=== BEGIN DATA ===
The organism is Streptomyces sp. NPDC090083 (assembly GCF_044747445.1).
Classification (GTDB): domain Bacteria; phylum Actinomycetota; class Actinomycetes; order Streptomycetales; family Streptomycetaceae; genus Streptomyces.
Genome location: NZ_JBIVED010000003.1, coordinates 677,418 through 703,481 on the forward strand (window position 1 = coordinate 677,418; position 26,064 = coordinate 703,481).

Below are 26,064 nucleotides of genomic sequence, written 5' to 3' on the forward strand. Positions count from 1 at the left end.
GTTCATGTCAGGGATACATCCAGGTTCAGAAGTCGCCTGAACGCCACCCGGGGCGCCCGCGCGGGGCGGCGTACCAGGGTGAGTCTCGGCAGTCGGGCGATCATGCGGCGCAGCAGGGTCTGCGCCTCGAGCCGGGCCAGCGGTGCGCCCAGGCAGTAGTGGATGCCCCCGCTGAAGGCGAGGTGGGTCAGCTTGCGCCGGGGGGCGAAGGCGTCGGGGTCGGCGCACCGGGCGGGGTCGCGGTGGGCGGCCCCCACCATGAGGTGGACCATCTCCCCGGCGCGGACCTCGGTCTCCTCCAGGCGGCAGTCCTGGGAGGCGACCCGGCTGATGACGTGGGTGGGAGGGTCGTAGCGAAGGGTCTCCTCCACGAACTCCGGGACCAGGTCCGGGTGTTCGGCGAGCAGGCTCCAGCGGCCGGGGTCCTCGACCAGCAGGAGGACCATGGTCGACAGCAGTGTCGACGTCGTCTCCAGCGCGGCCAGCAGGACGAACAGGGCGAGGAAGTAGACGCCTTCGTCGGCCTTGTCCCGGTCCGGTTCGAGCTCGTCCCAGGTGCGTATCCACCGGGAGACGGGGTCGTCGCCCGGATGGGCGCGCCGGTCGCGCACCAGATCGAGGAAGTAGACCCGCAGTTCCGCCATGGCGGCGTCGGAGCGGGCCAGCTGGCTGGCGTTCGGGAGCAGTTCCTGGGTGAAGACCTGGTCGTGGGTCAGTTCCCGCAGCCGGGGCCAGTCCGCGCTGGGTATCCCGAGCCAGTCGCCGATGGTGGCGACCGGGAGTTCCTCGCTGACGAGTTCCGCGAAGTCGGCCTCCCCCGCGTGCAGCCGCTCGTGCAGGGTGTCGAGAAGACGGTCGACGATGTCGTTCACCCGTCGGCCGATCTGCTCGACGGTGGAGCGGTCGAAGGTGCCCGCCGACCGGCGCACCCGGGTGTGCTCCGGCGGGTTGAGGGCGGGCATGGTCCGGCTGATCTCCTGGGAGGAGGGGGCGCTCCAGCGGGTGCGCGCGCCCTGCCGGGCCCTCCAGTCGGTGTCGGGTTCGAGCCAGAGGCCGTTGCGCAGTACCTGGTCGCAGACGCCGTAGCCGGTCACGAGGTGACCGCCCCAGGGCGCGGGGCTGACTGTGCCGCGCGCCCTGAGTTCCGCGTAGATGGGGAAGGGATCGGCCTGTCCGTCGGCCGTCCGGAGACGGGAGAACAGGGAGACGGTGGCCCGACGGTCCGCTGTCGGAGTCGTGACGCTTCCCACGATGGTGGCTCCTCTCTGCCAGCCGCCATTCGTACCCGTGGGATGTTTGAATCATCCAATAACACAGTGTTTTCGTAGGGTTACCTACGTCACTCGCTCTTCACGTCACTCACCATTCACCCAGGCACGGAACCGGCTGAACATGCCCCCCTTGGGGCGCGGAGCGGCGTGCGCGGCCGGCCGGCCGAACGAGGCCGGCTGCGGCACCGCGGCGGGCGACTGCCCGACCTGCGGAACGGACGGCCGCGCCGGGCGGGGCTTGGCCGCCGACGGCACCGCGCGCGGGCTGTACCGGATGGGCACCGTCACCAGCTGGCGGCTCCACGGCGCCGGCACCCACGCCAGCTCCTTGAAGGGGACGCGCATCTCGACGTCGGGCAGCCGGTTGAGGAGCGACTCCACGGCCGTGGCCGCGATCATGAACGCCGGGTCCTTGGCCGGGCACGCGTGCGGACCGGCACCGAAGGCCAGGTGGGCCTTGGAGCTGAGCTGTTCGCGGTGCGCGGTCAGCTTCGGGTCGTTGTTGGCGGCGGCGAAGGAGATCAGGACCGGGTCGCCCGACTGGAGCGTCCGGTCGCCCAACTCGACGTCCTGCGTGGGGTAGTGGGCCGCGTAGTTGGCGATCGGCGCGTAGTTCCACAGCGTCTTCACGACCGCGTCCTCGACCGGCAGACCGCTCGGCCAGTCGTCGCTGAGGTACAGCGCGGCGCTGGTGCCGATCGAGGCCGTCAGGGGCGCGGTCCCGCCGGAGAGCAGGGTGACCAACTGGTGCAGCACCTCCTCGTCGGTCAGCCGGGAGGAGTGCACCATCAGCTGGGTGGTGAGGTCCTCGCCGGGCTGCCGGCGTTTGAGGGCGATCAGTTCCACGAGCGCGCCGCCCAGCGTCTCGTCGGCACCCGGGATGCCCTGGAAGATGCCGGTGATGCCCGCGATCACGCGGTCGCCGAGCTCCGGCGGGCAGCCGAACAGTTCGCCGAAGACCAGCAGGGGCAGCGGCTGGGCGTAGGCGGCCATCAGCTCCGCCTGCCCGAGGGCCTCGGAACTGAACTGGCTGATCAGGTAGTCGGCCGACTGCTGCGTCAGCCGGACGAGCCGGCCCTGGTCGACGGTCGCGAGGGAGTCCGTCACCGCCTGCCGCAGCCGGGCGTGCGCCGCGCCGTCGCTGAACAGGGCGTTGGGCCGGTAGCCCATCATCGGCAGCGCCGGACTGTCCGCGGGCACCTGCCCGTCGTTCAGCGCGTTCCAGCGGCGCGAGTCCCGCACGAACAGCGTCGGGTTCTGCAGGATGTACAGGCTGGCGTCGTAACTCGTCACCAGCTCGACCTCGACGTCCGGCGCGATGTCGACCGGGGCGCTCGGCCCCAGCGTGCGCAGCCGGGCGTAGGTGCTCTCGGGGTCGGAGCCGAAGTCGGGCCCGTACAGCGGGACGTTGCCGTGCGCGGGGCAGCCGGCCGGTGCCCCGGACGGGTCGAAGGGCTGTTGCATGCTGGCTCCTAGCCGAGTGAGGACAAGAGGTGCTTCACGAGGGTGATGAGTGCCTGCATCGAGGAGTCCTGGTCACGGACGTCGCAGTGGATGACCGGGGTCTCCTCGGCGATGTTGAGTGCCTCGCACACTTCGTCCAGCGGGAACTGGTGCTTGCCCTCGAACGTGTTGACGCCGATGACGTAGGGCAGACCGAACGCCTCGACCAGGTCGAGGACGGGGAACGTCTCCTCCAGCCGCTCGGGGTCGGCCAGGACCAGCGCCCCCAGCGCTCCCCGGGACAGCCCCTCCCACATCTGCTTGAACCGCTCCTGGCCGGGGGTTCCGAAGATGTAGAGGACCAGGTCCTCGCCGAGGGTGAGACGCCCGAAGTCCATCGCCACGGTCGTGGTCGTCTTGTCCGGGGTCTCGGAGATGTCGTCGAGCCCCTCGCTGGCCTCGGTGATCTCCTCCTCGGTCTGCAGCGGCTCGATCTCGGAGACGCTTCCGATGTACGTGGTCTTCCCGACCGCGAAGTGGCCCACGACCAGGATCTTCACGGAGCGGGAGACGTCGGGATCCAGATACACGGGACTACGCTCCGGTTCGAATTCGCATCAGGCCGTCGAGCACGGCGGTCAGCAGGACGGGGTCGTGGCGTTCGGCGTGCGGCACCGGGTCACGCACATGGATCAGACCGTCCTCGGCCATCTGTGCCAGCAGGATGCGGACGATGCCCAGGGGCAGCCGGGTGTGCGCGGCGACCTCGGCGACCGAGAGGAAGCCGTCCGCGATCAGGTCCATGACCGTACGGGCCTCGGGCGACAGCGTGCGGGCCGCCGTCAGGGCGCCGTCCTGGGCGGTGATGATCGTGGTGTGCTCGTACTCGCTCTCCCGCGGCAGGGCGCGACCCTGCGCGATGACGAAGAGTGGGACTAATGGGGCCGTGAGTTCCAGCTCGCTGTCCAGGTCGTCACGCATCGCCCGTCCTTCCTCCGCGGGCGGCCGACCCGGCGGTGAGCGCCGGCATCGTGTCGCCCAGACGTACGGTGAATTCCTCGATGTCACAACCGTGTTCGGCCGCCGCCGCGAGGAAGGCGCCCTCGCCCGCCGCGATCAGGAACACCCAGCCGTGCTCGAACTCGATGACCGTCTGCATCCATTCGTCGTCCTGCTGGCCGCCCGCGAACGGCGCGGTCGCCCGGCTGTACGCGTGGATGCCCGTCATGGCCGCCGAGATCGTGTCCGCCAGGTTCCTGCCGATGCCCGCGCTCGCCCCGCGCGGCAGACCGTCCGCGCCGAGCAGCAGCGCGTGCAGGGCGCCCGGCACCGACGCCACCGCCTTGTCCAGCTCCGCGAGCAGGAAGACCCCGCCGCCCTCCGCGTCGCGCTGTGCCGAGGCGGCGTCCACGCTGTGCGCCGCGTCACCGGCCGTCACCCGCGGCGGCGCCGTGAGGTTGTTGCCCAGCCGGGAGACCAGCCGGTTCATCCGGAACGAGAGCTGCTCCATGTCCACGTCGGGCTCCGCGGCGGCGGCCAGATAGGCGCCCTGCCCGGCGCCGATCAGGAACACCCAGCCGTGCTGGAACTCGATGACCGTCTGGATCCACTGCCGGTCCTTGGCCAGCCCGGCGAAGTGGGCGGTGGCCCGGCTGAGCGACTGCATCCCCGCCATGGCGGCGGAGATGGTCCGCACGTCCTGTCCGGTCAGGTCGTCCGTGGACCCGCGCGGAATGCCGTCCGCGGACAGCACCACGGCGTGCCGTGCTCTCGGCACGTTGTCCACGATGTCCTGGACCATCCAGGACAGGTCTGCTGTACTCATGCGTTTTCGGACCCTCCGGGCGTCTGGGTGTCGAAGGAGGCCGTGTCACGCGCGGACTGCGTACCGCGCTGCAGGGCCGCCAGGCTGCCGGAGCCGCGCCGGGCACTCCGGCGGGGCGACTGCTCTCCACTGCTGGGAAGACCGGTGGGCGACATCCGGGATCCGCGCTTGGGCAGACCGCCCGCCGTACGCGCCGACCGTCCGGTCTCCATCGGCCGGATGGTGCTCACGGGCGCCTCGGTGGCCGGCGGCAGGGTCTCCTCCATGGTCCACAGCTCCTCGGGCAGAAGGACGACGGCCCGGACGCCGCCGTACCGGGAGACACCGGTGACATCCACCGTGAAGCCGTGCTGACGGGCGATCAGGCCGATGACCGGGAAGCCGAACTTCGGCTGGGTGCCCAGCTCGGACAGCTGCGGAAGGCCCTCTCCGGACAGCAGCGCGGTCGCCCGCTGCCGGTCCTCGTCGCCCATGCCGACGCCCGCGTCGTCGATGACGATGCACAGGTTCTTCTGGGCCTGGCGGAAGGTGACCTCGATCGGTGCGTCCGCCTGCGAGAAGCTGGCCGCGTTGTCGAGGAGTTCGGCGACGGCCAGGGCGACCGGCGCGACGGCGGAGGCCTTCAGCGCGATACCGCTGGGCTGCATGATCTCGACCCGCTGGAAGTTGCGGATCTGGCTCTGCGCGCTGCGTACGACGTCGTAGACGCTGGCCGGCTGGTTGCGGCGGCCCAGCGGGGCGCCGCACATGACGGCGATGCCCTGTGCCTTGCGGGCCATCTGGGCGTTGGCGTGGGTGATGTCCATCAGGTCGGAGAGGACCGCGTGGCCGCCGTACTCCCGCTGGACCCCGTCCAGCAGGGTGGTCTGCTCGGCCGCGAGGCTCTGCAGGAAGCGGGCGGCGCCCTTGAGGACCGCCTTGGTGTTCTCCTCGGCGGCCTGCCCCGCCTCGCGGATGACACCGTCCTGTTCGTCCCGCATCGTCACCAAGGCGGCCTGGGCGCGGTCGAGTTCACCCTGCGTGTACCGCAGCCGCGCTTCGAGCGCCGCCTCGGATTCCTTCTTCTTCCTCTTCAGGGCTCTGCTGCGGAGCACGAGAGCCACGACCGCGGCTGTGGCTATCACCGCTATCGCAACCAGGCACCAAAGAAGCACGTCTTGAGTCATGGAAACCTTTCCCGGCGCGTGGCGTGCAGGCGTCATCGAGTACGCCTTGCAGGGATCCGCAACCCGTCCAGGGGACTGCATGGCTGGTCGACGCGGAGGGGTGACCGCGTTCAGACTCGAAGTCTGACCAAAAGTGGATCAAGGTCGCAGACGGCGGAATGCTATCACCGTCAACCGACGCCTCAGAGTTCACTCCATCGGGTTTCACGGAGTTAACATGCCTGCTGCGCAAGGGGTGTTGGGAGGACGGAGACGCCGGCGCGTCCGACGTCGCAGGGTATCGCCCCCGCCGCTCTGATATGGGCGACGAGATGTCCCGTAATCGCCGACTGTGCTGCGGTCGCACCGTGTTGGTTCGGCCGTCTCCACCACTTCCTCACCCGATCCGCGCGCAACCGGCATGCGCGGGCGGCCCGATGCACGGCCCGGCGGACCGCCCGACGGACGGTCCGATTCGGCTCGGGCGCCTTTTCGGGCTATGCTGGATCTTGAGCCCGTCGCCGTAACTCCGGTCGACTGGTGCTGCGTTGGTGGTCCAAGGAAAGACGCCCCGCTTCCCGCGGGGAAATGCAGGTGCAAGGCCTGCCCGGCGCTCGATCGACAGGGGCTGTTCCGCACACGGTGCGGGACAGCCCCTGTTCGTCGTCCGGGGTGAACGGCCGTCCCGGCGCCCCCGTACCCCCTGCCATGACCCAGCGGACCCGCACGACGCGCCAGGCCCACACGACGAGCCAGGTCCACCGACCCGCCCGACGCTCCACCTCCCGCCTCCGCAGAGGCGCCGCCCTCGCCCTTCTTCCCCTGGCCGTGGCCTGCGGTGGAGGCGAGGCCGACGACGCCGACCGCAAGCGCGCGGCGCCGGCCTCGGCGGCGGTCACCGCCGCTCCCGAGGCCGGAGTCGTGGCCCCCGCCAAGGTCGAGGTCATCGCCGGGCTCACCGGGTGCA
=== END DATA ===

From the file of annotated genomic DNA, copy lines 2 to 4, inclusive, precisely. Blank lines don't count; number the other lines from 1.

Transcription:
Classification (GTDB): domain Bacteria; phylum Actinomycetota; class Actinomycetes; order Streptomycetales; family Streptomycetaceae; genus Streptomyces.
Genome location: NZ_JBIVED010000003.1, coordinates 677,418 through 703,481 on the forward strand (window position 1 = coordinate 677,418; position 26,064 = coordinate 703,481).

Below are 26,064 nucleotides of genomic sequence, written 5' to 3' on the forward strand. Positions count from 1 at the left end.